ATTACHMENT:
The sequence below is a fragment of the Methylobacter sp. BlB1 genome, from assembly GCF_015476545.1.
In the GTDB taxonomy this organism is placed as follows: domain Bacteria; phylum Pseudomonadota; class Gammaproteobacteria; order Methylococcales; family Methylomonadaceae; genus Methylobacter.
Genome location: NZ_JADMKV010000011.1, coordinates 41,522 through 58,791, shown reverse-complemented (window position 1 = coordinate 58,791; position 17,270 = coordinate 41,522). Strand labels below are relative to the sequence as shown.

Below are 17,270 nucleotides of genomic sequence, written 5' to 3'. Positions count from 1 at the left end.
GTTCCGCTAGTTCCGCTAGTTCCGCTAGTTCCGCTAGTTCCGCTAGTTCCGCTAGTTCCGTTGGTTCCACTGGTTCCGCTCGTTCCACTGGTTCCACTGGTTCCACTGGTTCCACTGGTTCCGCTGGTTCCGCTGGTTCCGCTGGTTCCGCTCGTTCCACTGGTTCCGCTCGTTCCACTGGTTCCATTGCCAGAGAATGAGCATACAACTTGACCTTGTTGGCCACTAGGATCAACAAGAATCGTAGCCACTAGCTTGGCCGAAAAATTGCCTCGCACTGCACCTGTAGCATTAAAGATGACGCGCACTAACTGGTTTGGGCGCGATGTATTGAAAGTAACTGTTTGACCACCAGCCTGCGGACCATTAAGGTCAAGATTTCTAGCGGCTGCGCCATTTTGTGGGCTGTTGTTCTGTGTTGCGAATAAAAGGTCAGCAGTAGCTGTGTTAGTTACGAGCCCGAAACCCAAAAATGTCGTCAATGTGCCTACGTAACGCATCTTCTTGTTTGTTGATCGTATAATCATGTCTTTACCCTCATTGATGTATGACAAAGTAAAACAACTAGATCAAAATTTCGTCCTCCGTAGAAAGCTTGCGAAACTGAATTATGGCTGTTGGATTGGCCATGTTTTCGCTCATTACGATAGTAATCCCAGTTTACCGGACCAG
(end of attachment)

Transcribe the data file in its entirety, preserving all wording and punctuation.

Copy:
The sequence below is a fragment of the Methylobacter sp. BlB1 genome, from assembly GCF_015476545.1.
In the GTDB taxonomy this organism is placed as follows: domain Bacteria; phylum Pseudomonadota; class Gammaproteobacteria; order Methylococcales; family Methylomonadaceae; genus Methylobacter.
Genome location: NZ_JADMKV010000011.1, coordinates 41,522 through 58,791, shown reverse-complemented (window position 1 = coordinate 58,791; position 17,270 = coordinate 41,522). Strand labels below are relative to the sequence as shown.

Below are 17,270 nucleotides of genomic sequence, written 5' to 3'. Positions count from 1 at the left end.
GTTCCGCTAGTTCCGCTAGTTCCGCTAGTTCCGCTAGTTCCGCTAGTTCCGCTAGTTCCGTTGGTTCCACTGGTTCCGCTCGTTCCACTGGTTCCACTGGTTCCACTGGTTCCACTGGTTCCGCTGGTTCCGCTGGTTCCGCTGGTTCCGCTCGTTCCACTGGTTCCGCTCGTTCCACTGGTTCCATTGCCAGAGAATGAGCATACAACTTGACCTTGTTGGCCACTAGGATCAACAAGAATCGTAGCCACTAGCTTGGCCGAAAAATTGCCTCGCACTGCACCTGTAGCATTAAAGATGACGCGCACTAACTGGTTTGGGCGCGATGTATTGAAAGTAACTGTTTGACCACCAGCCTGCGGACCATTAAGGTCAAGATTTCTAGCGGCTGCGCCATTTTGTGGGCTGTTGTTCTGTGTTGCGAATAAAAGGTCAGCAGTAGCTGTGTTAGTTACGAGCCCGAAACCCAAAAATGTCGTCAATGTGCCTACGTAACGCATCTTCTTGTTTGTTGATCGTATAATCATGTCTTTACCCTCATTGATGTATGACAAAGTAAAACAACTAGATCAAAATTTCGTCCTCCGTAGAAAGCTTGCGAAACTGAATTATGGCTGTTGGATTGGCCATGTTTTCGCTCATTACGATAGTAATCCCAGTTTACCGGACCAG